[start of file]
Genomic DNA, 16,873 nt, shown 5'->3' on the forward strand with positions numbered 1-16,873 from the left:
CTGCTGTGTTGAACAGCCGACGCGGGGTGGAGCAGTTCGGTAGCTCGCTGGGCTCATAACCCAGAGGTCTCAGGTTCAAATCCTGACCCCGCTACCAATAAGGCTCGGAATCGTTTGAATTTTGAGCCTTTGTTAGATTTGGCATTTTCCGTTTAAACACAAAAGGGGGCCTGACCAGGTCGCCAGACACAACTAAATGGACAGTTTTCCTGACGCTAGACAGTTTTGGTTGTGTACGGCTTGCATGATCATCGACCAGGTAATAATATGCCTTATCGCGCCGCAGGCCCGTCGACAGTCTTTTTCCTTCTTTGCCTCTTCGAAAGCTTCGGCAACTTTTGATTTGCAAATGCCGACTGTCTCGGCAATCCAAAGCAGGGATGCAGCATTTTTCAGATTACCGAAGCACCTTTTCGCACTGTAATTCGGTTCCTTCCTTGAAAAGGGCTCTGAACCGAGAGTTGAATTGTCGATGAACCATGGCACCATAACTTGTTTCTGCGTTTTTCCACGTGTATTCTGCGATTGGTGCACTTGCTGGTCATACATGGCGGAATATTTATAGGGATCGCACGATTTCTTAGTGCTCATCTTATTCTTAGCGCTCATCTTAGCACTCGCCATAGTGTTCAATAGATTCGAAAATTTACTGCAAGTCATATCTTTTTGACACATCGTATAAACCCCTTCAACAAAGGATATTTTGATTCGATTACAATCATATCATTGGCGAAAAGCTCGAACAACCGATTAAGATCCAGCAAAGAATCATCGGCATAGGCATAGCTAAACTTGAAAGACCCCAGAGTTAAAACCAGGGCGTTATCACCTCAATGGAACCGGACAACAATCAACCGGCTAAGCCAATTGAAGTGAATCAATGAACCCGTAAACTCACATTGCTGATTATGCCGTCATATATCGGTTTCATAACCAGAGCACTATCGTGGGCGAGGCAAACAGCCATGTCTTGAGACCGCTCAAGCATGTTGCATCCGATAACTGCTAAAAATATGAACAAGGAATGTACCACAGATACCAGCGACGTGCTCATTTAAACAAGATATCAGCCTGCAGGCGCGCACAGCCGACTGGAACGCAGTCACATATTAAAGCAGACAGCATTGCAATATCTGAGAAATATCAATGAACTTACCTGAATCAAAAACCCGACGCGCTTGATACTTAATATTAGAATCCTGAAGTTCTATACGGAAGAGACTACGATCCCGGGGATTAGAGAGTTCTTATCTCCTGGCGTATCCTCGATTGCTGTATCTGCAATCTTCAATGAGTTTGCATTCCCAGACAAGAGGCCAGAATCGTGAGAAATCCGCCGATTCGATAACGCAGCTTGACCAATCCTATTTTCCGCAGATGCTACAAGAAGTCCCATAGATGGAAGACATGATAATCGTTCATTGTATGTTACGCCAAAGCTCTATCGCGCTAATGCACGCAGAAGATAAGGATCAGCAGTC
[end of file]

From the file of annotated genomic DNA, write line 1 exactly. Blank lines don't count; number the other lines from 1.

Genomic DNA, 16,873 nt, shown 5'->3' on the forward strand with positions numbered 1-16,873 from the left: